you must accept the invitation to intimacy
When we submit willingly to spiritual transformation, we begin a journey of intimacy with Christ that many times is not easy. Cosmetic makeovers don’t usually involve physical pain, but extreme weight loss seldom comes easy. We don’t think of physical pain when we view a complete house renovation, but often the expense and work involves hardship. Honestly, the process of spiritual transformation involves discomfort, suffering and pain. That is why many of us would rather stay the way we are, instead of change.
But it is the very discomfort, suffering and pain that opens the door to intimacy with Christ. In my recent post, “Learning to See Suffering As Worship”, I wrote about offering our suffering back to God as an act of worship. Sadly we forego intimacy with Christ fearing suffering, but also because we don’t see the need for transformation. Looking back at Luke 10:38-42, many might say that Mary needed no transformation. Even Jesus said she had chosen the “better part”, but as we’ll see momentarily, Mary needed transformation as much as Martha did. Coming to a place of intimacy with Christ must involve admission of our need for transformation.
intimacy results in spiritual transformation
When Jesus invites us into intimacy with Him, we know He likewise invites us into transformation. I can tell you from personal experience, God often uses suffering to accomplish that transformation. Walking my youngest daughter through an unplanned pregnancy and subsequent adoption required a walk through suffering like I never experienced previously. That suffering revealed things about myself I did not want to see, it stripped away pride, self reliance, arrogance and self-absorption. My hands held only the ashes of expected dreams and grief. But in place of all I lost, I was not only transformed, but received the most valuable treasure of all; union with Christ.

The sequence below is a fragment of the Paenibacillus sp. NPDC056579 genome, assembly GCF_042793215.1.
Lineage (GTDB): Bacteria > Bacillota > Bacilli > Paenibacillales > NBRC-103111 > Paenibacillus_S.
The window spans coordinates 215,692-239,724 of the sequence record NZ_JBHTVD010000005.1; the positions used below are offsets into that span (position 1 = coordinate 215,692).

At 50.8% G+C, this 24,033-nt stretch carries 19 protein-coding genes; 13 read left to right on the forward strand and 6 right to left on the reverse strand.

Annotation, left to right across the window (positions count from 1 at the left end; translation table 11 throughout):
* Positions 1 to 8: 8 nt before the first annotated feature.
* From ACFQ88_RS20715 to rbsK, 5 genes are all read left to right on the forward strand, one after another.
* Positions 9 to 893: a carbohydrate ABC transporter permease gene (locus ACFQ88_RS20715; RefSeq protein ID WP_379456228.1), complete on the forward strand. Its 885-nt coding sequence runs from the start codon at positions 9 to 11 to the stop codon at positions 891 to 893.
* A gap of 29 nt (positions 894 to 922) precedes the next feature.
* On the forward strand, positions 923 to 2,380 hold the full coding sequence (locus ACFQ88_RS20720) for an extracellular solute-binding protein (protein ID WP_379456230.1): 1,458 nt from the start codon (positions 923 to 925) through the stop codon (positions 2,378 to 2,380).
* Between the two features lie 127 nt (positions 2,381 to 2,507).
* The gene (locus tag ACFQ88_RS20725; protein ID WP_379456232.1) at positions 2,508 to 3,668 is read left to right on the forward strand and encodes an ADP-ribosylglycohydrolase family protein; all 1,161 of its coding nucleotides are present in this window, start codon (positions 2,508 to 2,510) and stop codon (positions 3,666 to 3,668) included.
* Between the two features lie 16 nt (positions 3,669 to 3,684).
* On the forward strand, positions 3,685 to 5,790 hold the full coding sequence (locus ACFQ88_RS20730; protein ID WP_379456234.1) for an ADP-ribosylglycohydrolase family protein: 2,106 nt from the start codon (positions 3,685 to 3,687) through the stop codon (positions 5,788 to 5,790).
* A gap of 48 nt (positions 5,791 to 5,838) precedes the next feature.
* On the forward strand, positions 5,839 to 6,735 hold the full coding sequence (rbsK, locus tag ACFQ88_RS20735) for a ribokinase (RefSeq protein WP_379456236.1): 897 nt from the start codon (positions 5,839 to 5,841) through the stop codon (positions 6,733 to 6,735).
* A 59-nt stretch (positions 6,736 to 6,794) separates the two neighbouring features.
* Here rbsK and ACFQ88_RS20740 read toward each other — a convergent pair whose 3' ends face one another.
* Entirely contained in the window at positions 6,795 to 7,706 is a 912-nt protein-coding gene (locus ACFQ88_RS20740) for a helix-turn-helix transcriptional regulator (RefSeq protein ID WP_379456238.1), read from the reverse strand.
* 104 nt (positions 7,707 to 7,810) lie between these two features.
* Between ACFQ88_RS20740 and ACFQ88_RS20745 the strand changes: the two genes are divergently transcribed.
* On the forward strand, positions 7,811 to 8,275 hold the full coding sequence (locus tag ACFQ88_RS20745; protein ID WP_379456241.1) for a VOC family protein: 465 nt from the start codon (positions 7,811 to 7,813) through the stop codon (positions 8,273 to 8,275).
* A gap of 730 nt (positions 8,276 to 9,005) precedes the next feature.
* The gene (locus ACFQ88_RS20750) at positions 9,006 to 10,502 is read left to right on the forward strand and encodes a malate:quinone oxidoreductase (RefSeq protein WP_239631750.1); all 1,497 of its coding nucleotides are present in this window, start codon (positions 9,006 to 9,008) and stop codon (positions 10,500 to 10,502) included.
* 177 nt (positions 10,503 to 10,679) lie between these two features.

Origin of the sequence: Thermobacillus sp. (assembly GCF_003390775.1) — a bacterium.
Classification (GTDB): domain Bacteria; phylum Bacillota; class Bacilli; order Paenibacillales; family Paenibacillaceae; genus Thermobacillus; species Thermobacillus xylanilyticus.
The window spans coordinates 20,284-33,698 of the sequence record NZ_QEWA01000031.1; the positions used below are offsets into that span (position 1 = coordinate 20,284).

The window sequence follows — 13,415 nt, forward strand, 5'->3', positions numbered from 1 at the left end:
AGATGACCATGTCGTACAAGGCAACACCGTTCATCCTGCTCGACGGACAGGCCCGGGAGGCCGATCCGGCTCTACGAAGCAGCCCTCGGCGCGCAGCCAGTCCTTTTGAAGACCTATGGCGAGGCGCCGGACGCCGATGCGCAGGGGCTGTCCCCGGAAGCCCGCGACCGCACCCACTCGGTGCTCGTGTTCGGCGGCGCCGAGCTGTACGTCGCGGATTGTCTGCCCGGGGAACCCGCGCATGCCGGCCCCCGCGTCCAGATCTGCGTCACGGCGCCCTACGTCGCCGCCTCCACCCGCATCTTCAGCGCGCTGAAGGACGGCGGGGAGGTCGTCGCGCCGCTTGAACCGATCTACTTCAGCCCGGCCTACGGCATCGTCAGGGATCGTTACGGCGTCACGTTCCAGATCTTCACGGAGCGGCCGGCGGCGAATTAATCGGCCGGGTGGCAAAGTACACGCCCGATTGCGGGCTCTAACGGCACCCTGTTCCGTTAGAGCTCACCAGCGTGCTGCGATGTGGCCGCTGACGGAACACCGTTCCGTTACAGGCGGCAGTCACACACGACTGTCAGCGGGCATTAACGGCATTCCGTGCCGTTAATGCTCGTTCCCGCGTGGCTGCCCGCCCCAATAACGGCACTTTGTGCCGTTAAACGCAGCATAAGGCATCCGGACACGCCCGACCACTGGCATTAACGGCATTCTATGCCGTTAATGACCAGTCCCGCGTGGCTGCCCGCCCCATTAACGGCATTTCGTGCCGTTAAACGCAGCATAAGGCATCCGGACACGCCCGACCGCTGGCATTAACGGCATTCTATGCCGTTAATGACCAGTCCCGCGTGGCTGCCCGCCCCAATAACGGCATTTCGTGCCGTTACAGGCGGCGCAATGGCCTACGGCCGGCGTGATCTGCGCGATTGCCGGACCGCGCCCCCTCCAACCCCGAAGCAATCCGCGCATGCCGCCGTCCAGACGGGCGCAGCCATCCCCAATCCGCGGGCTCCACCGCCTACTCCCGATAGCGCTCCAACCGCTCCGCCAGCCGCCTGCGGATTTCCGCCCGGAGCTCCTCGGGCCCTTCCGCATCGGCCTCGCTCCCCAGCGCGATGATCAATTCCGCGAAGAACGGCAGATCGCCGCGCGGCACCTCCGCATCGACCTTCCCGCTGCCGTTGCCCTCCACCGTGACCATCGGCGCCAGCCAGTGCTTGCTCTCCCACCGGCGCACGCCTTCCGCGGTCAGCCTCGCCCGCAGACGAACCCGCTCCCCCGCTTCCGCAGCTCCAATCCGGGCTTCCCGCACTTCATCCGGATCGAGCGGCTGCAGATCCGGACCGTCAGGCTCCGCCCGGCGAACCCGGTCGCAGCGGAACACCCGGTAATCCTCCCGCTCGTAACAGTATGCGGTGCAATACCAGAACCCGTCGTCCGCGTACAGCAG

Prior to that particular time, I thought of myself as in little need of transformation. Like Mary, I chose the better part, I led in ministry, I had missionary experience on the foreign field and was a respected teacher. God in His sovereignty used the suffering, revealing a much different view to me. While at the same time in His graciousness did what only He could do; transform the brokenness into beauty and give me Himself in the bargain. You cannot spend intimate time with Christ and not experience change. This is what many people miss about Mary; choosing the better part was only the beginning for her.
From Spiritual Transformation to Extravagant Love
We see evidence of Mary’s transformation in John 12:1-13. This story is also given in Mark 14:1-11 and Matthew 26:1-16, though Mary’s name is only mentioned in John. I find it Interesting that all three men were at this “dinner” in Bethany. Yet all three men saw something a bit different in the same situation. I’ll save delving into that for another time. Let’s focus on the account in John. When we first meet Mary in Luke 10, she is seated at Jesus’ feet. In John she is once again at Jesus’ feet but for entirely different reasons.